Taught my last class of the decade this past week. It was a difficult term in some ways. My body gave out a lot and got in the way of me getting as much done as I wanted to. I had a number of other (too many) projects I was trying to make some progress on while teaching. So I’ve been scrambling a bunch and I need a bit of a break.
This said, I learned so much working with the students in my undergrad and grad historiography and methods courses this fall. I read things I’ve read before, seeing and thinking about them in different ways, and we worked together through texts new to me that gave me all sorts of things to chew on into the sunset…
Last night, I attended a gathering for the 2019-20 History Honours cohort at my colleague Jeremy Brown’s lovely home. Such a treat after a long 13 weeks! At some point during the term, I expressed some exasperation re: what people assume I do and/or want to talk (at me) about when I tell them I’m a French historian. I’ve said this kind of thing before and will say it again. The group took note, giving me the most amazing gift to prove it, and to remind me of our time together in HIST 300. It warmed my heart and messed with my eyeliner and I love it.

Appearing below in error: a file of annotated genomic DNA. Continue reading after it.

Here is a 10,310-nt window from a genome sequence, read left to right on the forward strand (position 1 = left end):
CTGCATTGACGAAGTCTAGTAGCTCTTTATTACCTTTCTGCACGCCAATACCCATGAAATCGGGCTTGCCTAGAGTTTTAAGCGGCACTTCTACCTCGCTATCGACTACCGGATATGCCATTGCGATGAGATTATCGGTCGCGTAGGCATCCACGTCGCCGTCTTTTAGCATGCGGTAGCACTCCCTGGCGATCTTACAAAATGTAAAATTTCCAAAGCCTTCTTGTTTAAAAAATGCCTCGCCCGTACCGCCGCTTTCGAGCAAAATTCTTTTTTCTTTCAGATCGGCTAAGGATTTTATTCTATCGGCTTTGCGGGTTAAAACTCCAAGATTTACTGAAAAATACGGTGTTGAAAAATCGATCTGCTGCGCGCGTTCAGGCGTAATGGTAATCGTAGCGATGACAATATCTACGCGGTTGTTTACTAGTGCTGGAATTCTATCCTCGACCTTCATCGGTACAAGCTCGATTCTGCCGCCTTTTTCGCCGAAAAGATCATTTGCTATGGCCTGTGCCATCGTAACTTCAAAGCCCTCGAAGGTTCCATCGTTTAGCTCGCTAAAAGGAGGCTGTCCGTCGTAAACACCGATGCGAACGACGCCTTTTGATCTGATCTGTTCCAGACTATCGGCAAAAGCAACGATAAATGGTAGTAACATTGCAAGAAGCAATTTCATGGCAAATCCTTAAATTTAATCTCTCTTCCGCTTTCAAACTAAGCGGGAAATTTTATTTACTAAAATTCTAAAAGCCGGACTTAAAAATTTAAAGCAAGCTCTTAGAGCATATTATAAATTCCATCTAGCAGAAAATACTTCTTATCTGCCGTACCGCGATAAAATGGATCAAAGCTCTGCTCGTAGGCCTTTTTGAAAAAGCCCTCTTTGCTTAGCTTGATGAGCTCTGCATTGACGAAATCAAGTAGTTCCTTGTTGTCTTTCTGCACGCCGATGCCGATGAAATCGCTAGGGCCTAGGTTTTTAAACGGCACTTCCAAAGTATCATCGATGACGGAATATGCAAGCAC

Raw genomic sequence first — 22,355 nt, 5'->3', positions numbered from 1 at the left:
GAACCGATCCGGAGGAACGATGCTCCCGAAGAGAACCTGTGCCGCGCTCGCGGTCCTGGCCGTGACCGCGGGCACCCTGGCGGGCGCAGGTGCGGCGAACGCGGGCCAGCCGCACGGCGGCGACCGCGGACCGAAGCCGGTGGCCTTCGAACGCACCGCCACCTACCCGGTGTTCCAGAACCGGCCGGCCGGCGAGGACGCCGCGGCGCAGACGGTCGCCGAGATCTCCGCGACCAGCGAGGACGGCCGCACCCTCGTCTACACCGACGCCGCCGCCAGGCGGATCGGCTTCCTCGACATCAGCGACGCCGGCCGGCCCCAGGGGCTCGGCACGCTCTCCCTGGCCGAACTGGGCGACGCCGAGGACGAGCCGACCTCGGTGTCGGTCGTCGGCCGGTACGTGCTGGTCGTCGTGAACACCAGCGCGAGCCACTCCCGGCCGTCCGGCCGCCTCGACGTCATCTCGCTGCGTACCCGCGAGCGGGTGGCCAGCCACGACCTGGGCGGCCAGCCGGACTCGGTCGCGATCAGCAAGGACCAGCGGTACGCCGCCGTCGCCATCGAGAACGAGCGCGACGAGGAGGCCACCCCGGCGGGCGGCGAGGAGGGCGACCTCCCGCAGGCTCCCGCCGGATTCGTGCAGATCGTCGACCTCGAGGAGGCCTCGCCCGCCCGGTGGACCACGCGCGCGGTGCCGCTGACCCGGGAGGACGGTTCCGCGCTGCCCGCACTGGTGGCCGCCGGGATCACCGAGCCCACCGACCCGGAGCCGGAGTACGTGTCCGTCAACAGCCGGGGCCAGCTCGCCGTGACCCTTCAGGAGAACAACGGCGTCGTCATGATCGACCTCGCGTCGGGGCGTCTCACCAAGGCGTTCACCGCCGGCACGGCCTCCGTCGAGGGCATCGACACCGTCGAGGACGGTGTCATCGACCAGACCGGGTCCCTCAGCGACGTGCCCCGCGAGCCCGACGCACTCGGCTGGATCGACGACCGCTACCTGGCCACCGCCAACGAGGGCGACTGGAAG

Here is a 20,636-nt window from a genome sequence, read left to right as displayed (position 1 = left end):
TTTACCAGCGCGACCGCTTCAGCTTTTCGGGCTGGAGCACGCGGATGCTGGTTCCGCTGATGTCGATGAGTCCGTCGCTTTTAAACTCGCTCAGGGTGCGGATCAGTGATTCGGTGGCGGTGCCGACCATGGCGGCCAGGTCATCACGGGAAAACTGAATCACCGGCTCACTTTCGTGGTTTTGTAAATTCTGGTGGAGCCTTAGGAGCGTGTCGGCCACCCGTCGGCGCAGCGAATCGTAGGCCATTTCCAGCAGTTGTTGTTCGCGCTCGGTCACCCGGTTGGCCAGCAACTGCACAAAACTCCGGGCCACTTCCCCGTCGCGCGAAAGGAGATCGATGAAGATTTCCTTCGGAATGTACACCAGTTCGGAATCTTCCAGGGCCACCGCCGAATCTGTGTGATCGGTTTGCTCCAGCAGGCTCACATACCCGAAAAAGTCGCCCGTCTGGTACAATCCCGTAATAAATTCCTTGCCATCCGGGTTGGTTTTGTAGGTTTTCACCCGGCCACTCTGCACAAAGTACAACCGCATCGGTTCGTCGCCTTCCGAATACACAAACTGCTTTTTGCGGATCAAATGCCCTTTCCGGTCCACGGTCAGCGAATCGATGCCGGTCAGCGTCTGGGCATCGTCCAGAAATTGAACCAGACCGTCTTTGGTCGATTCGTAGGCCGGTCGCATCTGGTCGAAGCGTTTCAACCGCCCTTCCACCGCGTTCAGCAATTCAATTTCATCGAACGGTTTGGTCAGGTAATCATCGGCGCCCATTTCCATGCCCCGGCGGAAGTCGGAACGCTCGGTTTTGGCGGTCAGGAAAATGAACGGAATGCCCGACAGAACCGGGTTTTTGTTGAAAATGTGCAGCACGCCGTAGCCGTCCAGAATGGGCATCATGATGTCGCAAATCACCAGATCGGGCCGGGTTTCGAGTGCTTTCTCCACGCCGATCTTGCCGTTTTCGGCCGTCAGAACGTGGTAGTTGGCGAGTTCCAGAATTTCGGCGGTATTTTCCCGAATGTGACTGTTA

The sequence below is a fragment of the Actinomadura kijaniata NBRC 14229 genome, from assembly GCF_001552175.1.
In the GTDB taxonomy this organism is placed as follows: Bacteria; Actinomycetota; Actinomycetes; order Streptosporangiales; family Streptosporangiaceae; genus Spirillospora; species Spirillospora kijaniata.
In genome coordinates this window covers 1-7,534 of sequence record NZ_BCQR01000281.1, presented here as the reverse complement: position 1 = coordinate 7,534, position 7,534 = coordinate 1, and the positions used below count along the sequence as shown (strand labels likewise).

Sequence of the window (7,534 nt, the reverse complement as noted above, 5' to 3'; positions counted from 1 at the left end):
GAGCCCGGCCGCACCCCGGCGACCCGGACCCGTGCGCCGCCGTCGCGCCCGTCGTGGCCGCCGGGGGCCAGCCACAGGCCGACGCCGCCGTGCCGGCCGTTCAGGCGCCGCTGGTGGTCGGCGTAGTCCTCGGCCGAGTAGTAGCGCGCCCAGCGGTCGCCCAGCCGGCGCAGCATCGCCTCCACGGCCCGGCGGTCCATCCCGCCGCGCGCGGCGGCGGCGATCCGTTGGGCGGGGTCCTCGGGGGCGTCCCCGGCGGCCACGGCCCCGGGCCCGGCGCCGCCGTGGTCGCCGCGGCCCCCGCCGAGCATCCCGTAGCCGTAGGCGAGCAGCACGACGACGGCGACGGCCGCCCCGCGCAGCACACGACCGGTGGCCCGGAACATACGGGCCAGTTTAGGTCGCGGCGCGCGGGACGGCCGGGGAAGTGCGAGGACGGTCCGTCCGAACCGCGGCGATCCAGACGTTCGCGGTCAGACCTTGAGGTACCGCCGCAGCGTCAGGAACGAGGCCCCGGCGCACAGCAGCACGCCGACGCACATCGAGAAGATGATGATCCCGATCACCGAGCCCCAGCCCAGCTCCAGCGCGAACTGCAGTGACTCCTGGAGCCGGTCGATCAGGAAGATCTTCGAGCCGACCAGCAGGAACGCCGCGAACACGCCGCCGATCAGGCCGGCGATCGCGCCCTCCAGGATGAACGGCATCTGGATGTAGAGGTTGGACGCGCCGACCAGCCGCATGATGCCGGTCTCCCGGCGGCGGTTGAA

Last week, artist Milo Groundwater visited HIST 300 to work with student groups to render their designs for five $2 bills addressing silences/absences in Canada’s national narratives, memory & symbols. We celebrated these “Applied Historiography” projects during our last class session on Nov. 27th. See & learn more about the assignment and the students’ completed designs here.
I think I will write something on the “good enough teacher” borrowing from/ripping off D.W. Winnicott. I’ve been doing this for years. Some class sessions are great. Some don’t work. Some feel awful. Every time a sense of failure hits, it hits as hard as ever, harder even, maybe because I’ve been doing this for so long.
I’m going to think of what such an essay might hold. I think it might help me to write it. And maybe reading it could be helpful for other teachers who struggle with caring and worrying and being hard on themselves when things don’t work out. And maybe even sometimes when they do.
“You’re playing against what an audience knows, what they expect. This seems to be true of all performers; there’s baggage that gets carried into the venue that we can’t see.”